- Common Name(s): House Fly
- Order: Diptera
- Family: Muscidae
- Common Species: Musca domestica
- Commonly Confused With: Flesh Flies, Blow Flies
How to Identify?
House fly adults vary in color, but they usually possess four dark colored bands on the area directly behind their head (pronotum). The larva is a white or yellowish color and grows larger the more mature they are (these ‘levels’ of maturity are called instars). Pupa is not commonly found but is generally a tan, brown, or cream color. Fly identification can be difficult without getting too technical or scientific so, if you want to be sure about your identification, capture a specimen and consult an Active professional or a University for identification help!
Where do they live?
House flies live in feces, rubbish, other rotting material as juveniles. They crawl to soil or other substrates to burrow and become a pupa (resting stage between juvenile and adult flies), and later emerge as adults. Adults are commonly seen around trash cans, excrement piles, or decaying material, which is where they lay their eggs. Adults can rest just about anywhere in the home but they usually prefer to be higher up around ceilings or moulding. Outdoors, they use whatever foliage, vegetation, or structure is around to rest.
What do they eat?
The larval stages (juveniles) feed on the feces, garbage, etc. on which they are laid. Pupae and eggs do not need to eat. Adults can eat a variety of different things, but whatever food they eat has to be a liquid consistency. If they land on a solid food they will use enzymes in their saliva to help liquefy the food before ingesting it. This is why some people say a fly will ‘throw up’ every time it lands. If a fly is interested in something as a food source it will try to spit upon it, but this does not happen every single time a fly lands. What really makes house flies an issue is their search for garbage, feces, etc. to eat or to lay their eggs. See the Activity section below for more info!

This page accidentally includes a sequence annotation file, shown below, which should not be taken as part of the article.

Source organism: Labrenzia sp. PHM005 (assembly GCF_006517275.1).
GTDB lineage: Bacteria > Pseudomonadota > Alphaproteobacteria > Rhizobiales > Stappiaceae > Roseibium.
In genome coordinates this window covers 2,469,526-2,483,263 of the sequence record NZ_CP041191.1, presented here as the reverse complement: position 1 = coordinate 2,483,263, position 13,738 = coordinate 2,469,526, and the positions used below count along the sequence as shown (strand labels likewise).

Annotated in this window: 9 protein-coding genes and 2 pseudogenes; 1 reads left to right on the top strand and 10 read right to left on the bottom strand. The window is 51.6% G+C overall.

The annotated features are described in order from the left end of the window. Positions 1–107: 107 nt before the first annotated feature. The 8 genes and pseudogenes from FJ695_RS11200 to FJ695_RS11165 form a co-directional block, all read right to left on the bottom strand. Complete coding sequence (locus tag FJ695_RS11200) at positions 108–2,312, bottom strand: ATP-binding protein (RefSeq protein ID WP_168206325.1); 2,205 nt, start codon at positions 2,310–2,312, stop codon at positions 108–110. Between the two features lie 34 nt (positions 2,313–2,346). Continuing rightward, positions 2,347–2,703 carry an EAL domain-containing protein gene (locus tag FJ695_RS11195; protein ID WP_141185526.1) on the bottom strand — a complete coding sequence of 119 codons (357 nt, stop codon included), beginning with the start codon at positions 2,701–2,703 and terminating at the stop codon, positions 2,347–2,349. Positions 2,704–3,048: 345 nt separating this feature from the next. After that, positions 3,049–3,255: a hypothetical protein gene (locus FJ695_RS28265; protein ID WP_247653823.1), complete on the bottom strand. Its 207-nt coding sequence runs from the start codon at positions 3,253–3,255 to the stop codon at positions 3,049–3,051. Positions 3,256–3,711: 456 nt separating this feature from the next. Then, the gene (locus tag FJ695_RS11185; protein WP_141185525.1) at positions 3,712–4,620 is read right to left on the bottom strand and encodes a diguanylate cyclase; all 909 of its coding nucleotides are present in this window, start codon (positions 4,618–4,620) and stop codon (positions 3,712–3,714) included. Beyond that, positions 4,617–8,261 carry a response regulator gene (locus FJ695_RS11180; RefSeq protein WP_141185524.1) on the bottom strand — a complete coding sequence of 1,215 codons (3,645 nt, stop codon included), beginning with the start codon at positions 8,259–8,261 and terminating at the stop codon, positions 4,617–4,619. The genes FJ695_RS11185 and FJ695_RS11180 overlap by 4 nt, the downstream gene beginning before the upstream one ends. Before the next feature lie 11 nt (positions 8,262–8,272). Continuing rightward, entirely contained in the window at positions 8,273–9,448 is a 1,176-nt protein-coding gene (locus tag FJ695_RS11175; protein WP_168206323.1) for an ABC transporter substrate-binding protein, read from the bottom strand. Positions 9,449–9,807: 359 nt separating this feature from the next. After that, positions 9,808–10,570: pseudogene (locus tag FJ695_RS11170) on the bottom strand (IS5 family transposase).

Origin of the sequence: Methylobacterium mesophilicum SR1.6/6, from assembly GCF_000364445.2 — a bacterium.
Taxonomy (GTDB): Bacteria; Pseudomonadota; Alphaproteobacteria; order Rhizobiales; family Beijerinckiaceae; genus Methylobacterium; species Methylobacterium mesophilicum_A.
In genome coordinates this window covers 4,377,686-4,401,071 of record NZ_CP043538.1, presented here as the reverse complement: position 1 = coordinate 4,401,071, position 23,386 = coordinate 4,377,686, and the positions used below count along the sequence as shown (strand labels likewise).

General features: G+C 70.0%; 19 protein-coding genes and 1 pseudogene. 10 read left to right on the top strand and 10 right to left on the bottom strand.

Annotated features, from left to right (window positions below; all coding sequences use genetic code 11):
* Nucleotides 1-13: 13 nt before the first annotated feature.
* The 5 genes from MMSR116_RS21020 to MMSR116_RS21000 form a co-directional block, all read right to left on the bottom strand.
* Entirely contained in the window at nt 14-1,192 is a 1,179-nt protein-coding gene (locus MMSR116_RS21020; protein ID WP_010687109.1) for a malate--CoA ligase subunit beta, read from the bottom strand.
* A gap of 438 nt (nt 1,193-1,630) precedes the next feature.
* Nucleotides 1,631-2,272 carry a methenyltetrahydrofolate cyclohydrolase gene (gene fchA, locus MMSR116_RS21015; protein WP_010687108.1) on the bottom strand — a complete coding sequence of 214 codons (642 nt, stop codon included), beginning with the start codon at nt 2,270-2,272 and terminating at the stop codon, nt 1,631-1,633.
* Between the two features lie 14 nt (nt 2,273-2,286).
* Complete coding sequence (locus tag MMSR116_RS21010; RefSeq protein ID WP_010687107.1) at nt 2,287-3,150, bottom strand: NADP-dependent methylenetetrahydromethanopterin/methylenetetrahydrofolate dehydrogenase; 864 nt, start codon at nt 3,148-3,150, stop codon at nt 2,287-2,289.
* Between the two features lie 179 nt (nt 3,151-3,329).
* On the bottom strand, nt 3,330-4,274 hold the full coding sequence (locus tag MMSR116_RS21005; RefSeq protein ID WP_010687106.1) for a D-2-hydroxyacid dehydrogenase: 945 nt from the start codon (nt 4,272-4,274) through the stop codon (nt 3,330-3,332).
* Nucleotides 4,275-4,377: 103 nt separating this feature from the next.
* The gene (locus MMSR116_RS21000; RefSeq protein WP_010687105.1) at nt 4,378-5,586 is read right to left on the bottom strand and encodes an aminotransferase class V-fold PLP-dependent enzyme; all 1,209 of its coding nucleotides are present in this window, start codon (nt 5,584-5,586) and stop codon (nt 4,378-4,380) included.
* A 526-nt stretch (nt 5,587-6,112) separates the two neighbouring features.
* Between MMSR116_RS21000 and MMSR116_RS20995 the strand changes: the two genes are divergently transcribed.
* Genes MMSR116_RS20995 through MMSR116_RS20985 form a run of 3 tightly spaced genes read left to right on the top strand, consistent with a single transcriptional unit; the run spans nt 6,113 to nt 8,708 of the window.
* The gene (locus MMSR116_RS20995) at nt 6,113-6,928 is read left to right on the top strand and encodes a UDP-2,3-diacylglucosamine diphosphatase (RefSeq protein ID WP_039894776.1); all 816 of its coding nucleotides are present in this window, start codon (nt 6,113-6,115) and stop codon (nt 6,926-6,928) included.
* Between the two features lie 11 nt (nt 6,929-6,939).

What do they do?
These insects are not pests in the way you might think. Since they live on rotting, decaying, or other filthy matter they can be an indicator that you might have a dead animal around, which would be a good thing to know! They can sometimes be beneficial in forensic entomology to help determine time of death (Post Mortem Interval). However, since they have such an affinity for nasty or unsanitary areas, they can mechanically vector a ton of viruses, bacteria, and other pathogens. Mechanically vectored diseases are spread by contact: a fly lands on poop, picks up bacteria on its body, lands on your food, bacteria is transferred to your food by the fly; mosquitoes transfer viruses, bacteria, etc. through a bite, which makes them chemical vectors.
The University of Florida website: http://entnemdept.ufl.edu/creatures/urban/flies/house_fly.HTM states, “Scientists have calculated that a pair of flies beginning reproduction in April may be progenitors, under optimal conditions and if all were to live, of 191,010,000,000,000,000,000 flies by August.” Put simply, if two flies started mating in April, under the right conditions and if all their children and children’s children, and so on, survived, we would have 191 quintillion 10 quadrillion flies by August.
Author: G. Wyatt West–A University of Georgia Graduate of Entomology
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